The spring is a wonderful time to observe. Learn what to look for in the spring night sky tour.
Your Celestial Guidepost
The Big Dipper is a great starting point to learn your way around the night sky; in spring it's conveniently overhead. The Big Dipper itself is not an official constellation but part of a larger constellation called Ursa Major (the Great Bear). Ancient cultures saw the Big Dipper's star pattern as a bear with a long tail.
The name originates from the dipper-shaped pattern formed by the seven main stars of the constellation, although observers with keen vision will see that Mizar, the second star from the end of the dipper's handle is, in fact, a double-star. Binoculars make it easier to split the pair.
The stars of the Big Dipper serve as a handy guide to other stars and constellations. The two stars that form the front part of the dipper's bowl point straight to Polaris, the North Star, and because Polaris marks the location of the celestial north pole, the other stars in the sky seem to turn counterclockwise around it. Find Polaris and you know which way is north!
Polaris itself marks the end of the handle of another dipper—the Little Dipper in Ursa Minor (the Little Bear). Wrapping around Polaris is the constellation Draco. The stars that form this constellation are associated with dragons in the mythologies of many different cultures.
Earth's north pole has wandered over the millennia and so has pointed to different stars in different eras. Right now it points to Polaris, but one of Draco's stars, Thuban, was the North Star when the pyramids were built.
Arc to Arcturus...
The handle of the Big Dipper points to two of spring's brightest stars—Arcturus and Spica.
Arcturus is the Alpha (meaning the brightest) star of the constellation Bootes (the Herdsman). Follow the arc of the handle of the Big Dipper until you come to a bright orange star. This is Arcturus, forming the point of a pattern of stars resembling a kite.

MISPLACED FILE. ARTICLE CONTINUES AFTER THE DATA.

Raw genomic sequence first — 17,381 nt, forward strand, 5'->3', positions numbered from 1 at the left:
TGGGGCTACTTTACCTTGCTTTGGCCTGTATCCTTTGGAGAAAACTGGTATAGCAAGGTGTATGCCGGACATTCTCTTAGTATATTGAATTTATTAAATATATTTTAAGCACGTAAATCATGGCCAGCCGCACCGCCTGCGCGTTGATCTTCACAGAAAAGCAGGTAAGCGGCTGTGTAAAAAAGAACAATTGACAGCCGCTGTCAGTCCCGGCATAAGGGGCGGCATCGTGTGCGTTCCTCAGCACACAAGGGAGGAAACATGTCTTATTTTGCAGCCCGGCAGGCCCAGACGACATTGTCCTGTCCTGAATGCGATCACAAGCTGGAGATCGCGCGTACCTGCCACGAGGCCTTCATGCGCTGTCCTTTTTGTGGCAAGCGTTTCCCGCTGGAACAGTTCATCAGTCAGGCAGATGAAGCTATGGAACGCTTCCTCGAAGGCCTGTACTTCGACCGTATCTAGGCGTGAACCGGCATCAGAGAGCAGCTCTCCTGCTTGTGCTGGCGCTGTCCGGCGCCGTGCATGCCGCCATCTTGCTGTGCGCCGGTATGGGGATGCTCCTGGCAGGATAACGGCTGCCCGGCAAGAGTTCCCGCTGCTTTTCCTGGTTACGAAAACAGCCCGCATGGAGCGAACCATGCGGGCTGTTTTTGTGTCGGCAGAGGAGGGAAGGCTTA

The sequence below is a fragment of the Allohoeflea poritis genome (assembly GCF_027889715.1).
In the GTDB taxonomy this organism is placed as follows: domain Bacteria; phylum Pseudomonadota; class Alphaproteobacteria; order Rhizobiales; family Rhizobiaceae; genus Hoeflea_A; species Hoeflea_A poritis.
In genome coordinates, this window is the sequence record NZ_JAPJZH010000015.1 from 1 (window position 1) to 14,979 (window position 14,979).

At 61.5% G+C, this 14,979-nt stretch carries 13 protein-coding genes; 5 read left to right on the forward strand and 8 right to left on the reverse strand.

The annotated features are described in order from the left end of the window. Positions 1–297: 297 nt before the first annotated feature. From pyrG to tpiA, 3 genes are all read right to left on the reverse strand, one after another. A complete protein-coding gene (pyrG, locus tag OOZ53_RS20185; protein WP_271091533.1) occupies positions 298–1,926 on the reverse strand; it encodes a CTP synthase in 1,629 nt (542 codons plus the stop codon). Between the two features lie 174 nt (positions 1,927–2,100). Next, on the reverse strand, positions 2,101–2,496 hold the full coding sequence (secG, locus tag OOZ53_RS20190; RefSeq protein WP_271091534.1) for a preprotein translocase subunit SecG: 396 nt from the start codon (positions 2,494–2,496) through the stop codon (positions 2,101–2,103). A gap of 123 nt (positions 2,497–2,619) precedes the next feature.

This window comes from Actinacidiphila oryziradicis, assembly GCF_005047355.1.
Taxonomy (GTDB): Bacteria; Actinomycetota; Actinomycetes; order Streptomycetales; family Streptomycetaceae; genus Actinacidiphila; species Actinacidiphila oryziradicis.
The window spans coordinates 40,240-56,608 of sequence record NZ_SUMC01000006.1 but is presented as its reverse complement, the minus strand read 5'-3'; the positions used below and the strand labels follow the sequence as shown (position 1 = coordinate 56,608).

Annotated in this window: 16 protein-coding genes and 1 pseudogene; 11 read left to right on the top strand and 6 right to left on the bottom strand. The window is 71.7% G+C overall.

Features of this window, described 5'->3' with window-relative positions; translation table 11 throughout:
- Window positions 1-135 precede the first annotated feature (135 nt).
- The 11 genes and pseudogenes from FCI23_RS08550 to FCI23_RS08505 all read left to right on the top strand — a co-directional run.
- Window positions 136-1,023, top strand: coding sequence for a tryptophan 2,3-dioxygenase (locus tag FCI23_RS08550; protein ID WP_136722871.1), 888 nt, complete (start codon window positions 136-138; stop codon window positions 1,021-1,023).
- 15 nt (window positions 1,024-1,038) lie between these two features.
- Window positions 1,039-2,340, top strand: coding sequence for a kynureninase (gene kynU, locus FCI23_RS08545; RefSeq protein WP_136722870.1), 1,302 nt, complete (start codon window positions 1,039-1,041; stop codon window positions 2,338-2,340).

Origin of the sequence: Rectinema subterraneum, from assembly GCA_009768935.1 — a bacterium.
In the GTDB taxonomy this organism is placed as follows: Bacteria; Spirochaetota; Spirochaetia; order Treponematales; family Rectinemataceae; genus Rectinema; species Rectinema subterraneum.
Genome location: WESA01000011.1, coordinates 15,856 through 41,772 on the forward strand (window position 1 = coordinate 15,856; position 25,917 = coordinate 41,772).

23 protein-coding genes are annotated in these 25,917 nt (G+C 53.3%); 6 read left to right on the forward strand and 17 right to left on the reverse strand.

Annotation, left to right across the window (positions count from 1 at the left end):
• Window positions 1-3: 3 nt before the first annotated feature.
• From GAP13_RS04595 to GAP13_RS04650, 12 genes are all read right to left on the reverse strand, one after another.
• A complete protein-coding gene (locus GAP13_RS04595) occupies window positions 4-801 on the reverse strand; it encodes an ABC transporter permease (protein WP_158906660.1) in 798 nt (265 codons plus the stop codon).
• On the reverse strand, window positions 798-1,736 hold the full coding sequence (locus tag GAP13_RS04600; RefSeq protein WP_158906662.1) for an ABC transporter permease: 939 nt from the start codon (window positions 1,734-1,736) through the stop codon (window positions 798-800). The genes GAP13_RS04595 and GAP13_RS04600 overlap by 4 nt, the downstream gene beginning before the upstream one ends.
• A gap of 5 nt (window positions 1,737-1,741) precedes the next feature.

Arcturus is a giant star, twice as massive and 215 times as bright as the sun. It takes 37 years for the light of Arcturus to reach us, so when we gaze at it, we're seeing the star as it looked 37 years ago.
Ancient astromers had measured the position of Arcturus for nearly 2,000 years, which gave Edmond Halley enough data, in 1718, to discover that it was slowly moving against the background stars of its constellation. Before this discovery of proper motion, the stars were thought to be permanently fixed in the sky. Today we know that all stars move, but Arcturus moves much faster than most—about the width of the full moon every 800 years.
...and Speed on to Spica
If you keep following the arc of the handle of the Big Dipper past Arcturus, you'll encounter another bright star, Spica. Keep them straight by remembering this phrase: "Arc to Arcturus and speed on to Spica."
Spica resides in the constellation Virgo (the Virgin), a large zodiacal constellation that over time has represented almost every major female deity.
The Prominent Constellation of Spring
The most prominent constellation in the cool evenings of spring is Leo (the Lion).
To find Polaris, you used the front of the bowl. To find Leo, you need to draw a line through the stars at the back of the bowl—away from Polaris. Stretch out your arm to its full length and measure about three fist-widths from Phecda—the star at the bottom of the bowl. This should put you at a point within the constellation of Leo.
Leo is a constellation of the Zodiac whose main stars have been included in many different mythologies. Stars depicting the mane and head of Leo form a pattern of stars resembling a sickle or a backward question-mark.The brightest star in Leo is Regulus, marking the end of the handle of the sickle or the dot in the question-mark. Regulus, Arcturus, and Spica are the three brightest stars of spring.
The Leonids meteor shower radiates from this constellation around mid-November.
A Beehive of Stars
To the side of Leo is the fainter constellation of Cancer (the Crab).
Inside the boundaries of Cancer is a group of stars neatly tucked together into a beehive shape. The Beehive Cluster (also known as Messier 44) was first described by Galileo, but it has been known since antiquity.
The beehive is easily visible to the unaided eye as a faint round patch of light. Through binoculars, it resembles a swarm of bees.
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